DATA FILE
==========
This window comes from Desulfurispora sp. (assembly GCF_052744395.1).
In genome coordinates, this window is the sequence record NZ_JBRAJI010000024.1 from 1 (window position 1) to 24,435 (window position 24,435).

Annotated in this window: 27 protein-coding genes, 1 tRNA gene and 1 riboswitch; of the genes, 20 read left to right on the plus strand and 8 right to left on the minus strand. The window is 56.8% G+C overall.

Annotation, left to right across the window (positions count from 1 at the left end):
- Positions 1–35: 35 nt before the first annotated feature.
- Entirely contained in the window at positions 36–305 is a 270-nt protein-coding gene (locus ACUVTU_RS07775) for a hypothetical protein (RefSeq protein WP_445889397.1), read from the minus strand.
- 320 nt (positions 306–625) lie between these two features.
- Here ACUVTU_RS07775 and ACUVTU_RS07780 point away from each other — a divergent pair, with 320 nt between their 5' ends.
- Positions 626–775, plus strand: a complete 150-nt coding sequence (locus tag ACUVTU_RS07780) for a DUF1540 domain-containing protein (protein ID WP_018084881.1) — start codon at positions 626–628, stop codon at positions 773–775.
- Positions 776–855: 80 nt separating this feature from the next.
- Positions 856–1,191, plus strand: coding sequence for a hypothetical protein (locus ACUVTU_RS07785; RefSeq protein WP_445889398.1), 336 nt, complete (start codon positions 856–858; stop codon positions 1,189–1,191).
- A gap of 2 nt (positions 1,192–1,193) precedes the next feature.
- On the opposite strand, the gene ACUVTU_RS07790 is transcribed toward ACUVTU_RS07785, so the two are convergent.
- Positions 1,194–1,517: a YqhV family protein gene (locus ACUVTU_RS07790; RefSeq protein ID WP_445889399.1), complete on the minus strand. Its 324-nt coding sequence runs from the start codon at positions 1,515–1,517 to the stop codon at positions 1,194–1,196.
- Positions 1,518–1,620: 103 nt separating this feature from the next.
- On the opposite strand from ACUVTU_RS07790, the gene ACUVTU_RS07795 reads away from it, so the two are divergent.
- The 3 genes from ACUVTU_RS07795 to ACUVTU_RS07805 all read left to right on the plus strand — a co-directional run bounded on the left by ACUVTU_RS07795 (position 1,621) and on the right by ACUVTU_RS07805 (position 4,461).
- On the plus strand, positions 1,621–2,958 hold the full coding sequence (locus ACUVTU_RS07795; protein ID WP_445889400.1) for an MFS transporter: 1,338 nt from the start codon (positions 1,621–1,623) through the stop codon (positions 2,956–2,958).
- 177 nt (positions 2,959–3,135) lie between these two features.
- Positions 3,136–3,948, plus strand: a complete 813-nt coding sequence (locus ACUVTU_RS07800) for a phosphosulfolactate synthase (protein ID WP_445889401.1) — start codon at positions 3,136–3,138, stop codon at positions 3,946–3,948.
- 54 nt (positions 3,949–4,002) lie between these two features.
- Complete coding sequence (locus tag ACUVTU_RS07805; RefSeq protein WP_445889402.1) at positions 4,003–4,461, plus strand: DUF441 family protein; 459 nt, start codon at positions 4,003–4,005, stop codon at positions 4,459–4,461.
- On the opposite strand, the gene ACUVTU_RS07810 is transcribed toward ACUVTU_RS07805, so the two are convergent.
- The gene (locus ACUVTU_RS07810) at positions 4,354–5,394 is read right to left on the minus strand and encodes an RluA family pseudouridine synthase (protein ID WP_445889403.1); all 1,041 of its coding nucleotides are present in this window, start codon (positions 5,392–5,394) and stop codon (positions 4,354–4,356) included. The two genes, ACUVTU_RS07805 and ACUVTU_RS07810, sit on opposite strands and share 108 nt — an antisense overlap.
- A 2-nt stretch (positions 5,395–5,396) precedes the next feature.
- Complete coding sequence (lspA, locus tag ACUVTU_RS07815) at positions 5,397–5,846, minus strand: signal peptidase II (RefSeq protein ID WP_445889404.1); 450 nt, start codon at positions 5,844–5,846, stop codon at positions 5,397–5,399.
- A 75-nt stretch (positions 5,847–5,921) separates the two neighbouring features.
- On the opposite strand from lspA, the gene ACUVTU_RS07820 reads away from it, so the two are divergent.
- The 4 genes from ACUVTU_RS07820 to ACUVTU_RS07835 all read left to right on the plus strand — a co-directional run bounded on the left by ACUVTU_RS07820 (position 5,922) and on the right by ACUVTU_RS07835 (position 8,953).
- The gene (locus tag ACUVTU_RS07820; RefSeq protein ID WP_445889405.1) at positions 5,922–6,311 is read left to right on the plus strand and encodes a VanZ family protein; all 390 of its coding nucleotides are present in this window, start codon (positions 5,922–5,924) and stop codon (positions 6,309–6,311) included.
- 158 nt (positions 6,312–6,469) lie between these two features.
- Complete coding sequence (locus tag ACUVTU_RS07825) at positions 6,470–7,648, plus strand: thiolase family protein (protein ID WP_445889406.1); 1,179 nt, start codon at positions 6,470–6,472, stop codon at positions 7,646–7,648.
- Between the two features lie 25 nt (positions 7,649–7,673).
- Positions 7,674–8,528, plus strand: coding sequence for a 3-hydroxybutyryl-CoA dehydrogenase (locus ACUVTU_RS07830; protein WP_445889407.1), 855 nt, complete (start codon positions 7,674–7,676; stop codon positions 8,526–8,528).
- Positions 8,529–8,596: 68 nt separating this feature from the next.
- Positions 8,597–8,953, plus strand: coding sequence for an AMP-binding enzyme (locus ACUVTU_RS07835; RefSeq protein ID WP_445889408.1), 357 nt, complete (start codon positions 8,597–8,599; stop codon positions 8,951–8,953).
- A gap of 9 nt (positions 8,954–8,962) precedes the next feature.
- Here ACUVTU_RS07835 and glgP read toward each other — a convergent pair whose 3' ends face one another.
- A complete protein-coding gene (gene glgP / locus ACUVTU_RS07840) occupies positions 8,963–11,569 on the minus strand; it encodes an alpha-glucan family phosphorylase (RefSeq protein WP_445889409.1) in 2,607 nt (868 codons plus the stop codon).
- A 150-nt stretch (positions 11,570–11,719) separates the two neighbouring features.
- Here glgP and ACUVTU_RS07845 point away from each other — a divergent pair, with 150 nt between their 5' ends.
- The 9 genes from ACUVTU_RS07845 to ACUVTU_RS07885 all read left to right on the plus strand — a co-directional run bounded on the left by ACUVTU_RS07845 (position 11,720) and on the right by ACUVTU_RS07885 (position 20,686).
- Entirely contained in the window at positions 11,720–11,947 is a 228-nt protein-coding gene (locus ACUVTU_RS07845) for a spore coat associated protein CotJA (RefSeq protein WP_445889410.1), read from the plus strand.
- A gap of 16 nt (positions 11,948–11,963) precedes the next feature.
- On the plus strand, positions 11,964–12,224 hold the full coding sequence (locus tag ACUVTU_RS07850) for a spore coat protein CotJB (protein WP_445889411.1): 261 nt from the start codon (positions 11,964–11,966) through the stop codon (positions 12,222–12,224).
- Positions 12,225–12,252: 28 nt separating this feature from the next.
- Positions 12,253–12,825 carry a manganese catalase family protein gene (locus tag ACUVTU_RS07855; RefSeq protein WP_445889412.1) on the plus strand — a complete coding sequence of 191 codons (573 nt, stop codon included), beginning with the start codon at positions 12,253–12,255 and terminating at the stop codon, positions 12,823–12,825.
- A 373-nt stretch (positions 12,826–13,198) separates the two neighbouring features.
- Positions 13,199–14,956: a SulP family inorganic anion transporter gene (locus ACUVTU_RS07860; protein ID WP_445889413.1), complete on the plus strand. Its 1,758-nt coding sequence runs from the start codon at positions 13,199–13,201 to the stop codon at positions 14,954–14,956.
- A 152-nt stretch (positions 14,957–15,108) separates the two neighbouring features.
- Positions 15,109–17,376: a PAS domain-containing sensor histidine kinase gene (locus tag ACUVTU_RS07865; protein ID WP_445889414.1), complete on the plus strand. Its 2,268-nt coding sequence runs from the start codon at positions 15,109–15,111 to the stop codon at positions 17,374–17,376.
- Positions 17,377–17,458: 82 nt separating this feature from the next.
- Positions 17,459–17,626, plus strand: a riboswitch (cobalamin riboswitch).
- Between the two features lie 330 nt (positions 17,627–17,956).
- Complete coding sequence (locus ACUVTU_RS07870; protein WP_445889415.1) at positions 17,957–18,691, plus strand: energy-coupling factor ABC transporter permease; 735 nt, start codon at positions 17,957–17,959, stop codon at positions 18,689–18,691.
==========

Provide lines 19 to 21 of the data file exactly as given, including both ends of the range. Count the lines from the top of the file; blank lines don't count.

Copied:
- 177 nt (positions 2,959–3,135) lie between these two features.
- Positions 3,136–3,948, plus strand: a complete 813-nt coding sequence (locus ACUVTU_RS07800) for a phosphosulfolactate synthase (protein ID WP_445889401.1) — start codon at positions 3,136–3,138, stop codon at positions 3,946–3,948.
- 54 nt (positions 3,949–4,002) lie between these two features.